I found a fascinating page: VisualCalc. This is a talk by Tom Apostol about Visual Calculus, a technique for finding the area bounded by curves without using traditional calculus developed by an Armenian mathematician living in California, Mamikon A. Mnatsakanian, which has been espoused by Apostol. Some of the results using this method would be very difficult if not impossible to uncover with traditional methods. The starting point is the following simple (but neat) problem, solved by Mamikon (as he calls himself) when he was 15:
Problem: A line segment is drawn tangent to the inner of two concentric circles, terminating at the outer circle. The length of the segment is 2a. What is the area of the annulus?
Answer: pi*a^2. It is rather counterintuitive that the result is independent of the radius of the inner circle.
Solution: Let the radius of the smaller and larger circles by r and R, respectively. The area of the annulus is pi*(R^2 - r^2). Draw the obvious right triangle with legs of length r and a, and hypotenuse of length R. Apply the Pythagorean Theorem.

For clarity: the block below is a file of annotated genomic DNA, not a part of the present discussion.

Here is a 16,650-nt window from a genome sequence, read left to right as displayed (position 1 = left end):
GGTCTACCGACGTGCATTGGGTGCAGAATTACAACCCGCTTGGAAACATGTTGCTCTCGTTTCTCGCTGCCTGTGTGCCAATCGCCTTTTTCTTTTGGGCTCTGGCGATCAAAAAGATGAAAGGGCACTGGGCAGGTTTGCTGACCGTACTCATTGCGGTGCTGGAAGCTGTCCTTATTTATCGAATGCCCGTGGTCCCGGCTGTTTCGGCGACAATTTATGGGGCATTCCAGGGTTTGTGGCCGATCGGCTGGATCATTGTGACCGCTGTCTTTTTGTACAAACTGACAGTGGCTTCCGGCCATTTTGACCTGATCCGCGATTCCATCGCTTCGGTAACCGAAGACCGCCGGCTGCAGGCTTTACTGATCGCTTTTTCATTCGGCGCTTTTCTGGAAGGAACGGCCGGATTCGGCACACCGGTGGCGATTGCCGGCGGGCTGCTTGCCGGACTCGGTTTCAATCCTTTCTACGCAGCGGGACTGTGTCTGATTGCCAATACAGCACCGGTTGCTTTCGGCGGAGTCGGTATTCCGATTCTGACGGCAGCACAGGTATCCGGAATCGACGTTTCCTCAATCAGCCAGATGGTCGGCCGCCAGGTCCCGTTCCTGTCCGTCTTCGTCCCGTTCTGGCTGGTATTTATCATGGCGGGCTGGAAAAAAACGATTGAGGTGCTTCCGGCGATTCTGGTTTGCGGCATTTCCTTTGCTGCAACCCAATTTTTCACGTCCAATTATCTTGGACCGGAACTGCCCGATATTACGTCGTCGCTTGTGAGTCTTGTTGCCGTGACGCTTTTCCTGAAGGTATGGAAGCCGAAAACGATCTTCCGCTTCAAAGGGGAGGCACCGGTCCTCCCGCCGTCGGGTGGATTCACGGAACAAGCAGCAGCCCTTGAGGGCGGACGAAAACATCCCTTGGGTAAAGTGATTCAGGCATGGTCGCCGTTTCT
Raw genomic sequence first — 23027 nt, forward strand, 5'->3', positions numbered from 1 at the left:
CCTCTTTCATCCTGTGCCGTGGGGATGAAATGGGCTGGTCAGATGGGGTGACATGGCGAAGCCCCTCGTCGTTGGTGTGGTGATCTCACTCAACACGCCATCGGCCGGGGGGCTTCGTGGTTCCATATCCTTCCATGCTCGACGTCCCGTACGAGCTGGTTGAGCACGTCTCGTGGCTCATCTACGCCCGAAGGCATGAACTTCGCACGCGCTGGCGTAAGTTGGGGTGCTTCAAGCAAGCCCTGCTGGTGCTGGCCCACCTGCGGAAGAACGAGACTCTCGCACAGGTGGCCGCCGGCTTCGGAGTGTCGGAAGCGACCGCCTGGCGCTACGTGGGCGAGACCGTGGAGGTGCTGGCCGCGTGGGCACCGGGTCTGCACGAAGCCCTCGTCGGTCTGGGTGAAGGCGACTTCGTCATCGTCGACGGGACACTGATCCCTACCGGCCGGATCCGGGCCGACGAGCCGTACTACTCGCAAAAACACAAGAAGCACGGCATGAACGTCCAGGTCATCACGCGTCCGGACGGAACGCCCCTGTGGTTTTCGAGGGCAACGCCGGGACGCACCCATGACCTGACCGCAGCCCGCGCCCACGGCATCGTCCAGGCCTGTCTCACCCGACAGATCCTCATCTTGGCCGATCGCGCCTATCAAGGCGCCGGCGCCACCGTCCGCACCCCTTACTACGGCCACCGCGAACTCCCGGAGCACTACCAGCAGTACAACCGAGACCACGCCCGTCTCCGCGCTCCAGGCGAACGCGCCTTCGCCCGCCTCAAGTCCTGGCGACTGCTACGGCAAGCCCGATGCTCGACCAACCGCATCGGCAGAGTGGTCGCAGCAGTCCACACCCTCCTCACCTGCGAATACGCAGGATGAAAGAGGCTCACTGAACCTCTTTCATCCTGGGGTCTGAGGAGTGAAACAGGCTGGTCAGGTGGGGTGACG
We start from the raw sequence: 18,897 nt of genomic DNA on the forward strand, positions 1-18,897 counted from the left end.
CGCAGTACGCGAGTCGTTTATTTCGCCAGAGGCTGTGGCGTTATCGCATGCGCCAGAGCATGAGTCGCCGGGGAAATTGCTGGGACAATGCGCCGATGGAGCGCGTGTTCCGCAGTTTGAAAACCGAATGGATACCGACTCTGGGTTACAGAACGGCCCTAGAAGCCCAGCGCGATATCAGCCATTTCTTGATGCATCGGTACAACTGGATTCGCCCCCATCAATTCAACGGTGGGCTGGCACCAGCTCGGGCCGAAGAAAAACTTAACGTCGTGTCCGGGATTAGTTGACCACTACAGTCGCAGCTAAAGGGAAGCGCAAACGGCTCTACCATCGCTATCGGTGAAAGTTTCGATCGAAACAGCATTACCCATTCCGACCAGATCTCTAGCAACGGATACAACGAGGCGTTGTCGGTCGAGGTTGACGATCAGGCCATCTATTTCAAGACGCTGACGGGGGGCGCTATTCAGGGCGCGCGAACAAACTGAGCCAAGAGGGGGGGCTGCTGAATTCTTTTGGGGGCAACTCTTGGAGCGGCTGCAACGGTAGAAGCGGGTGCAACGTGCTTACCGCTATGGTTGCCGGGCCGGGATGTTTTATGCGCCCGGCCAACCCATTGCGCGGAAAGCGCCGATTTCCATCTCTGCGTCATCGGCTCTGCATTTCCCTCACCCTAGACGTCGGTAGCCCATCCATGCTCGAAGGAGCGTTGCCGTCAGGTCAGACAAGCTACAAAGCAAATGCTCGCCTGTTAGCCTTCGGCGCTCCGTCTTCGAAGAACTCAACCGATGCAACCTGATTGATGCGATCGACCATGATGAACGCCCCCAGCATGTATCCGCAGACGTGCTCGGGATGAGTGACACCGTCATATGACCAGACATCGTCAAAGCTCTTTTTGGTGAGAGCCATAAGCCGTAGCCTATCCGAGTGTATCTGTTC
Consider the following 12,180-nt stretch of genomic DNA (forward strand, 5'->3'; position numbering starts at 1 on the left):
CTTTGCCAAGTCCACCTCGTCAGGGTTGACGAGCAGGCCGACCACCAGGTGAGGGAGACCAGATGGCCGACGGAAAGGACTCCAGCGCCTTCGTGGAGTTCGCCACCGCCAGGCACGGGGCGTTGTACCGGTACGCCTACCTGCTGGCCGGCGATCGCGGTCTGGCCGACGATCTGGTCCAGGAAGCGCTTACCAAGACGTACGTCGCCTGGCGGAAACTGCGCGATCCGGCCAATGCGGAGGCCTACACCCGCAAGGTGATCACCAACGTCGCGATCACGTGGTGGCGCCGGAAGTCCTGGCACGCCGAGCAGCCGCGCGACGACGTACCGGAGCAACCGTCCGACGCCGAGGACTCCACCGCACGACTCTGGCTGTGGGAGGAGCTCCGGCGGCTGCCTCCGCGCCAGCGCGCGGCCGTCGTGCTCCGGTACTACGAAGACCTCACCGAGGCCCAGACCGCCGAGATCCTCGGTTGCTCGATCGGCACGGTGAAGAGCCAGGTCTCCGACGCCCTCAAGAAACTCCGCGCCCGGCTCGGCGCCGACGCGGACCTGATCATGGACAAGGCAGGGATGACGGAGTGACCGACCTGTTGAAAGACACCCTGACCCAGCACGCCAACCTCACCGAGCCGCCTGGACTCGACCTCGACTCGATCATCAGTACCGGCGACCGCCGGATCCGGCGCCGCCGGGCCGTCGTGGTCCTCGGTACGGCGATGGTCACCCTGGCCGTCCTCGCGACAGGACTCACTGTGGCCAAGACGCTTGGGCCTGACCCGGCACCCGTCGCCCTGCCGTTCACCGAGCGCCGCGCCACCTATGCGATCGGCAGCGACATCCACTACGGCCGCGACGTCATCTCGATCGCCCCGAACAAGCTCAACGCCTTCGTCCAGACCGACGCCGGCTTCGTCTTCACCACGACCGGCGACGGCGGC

Mamikon noted that if he knew in advance that the answer was independent of r, he could let r = 0, and the tangent segment would become a diameter of the larger circle, establishing the result another way. This led him to a rather breathtaking extension of the result.
Theorem 1. Let C be a smooth convex oval. Move a vector v (of fixed length) around the oval (with the tail on the curve) so that it is always tangent to the curve (at its tail). Then the area swept out by the vector is pi*|v|^2. [I'm not sure what the exact hypothesis is, but this is the basic idea.]
Proof idea: Let S be the set of translates of the vectors v(t), with a common tail formed as v(t) goes around the oval. Then S is a circle of radius |v|.